The lead picture is a mini-bus, part of the fleet of the public transport running in Kolkata. But is it fit to run on busy roads chock-a-block with vehicles of all kinds and pedestrians? How did it pass the yearly fitness test for commercial vehicles at the Regional Transport Office? If we assume that it was done several months ago and the condition has deteriorated now, how is it escaping scrutiny by the traffic police daily? Why is no one concerned?
Although the picture was taken from the front, the story is the same all around the body. The fabricated body parts are falling off and have been tied up with strings. Some portions have bent and are jutting out dangerously. They pose a serious hazard and can cut through a motorbike rider, for instance, if he or she comes too close. Or if the string breaks and the tied-up part flies off, it can lead to a major accident.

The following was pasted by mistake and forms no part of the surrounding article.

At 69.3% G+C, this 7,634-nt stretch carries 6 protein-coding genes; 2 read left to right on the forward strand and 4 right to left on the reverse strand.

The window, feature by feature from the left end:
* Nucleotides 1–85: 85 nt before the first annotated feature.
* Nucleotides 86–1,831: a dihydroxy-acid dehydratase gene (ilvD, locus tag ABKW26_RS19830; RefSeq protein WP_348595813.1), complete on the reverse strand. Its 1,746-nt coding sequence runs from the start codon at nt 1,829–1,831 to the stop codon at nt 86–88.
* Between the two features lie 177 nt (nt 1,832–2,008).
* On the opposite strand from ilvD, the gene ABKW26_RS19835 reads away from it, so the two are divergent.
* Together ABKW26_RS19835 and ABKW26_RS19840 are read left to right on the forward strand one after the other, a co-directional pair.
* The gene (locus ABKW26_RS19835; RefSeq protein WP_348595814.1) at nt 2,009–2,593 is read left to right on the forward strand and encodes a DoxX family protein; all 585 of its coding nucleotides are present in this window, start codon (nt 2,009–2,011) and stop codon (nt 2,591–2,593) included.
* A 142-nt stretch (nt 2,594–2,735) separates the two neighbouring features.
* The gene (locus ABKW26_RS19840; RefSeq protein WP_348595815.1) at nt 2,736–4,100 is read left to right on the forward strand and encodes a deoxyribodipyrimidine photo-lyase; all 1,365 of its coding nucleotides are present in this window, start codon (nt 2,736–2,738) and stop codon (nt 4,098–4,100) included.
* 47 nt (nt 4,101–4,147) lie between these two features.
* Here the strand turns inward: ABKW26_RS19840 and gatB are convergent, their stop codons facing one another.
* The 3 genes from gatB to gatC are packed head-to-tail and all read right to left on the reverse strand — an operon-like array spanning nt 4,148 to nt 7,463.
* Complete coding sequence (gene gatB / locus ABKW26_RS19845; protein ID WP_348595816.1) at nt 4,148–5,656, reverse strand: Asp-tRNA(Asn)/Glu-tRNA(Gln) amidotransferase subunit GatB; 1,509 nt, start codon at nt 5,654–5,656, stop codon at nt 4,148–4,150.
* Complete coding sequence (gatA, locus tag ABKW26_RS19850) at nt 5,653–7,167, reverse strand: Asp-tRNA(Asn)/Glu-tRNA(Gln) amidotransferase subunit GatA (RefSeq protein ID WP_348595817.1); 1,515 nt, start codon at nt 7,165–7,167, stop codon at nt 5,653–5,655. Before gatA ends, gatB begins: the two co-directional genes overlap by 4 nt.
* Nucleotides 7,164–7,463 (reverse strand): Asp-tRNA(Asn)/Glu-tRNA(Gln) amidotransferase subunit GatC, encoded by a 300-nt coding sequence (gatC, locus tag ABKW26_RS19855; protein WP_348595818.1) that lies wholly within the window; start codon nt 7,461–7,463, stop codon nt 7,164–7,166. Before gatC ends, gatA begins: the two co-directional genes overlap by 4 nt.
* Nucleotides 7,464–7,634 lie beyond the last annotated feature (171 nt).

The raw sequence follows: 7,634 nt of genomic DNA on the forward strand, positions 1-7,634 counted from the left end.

This condition of public buses plying on roads is neither limited to those owned by private operators nor to Kolkata. Across India, one finds buses in dilapidated conditions being used without fear by transport operators. The public pays to travel and expects a minimum standard. Further, these buses are a menace and should be seized unless the owners repair them within a given time.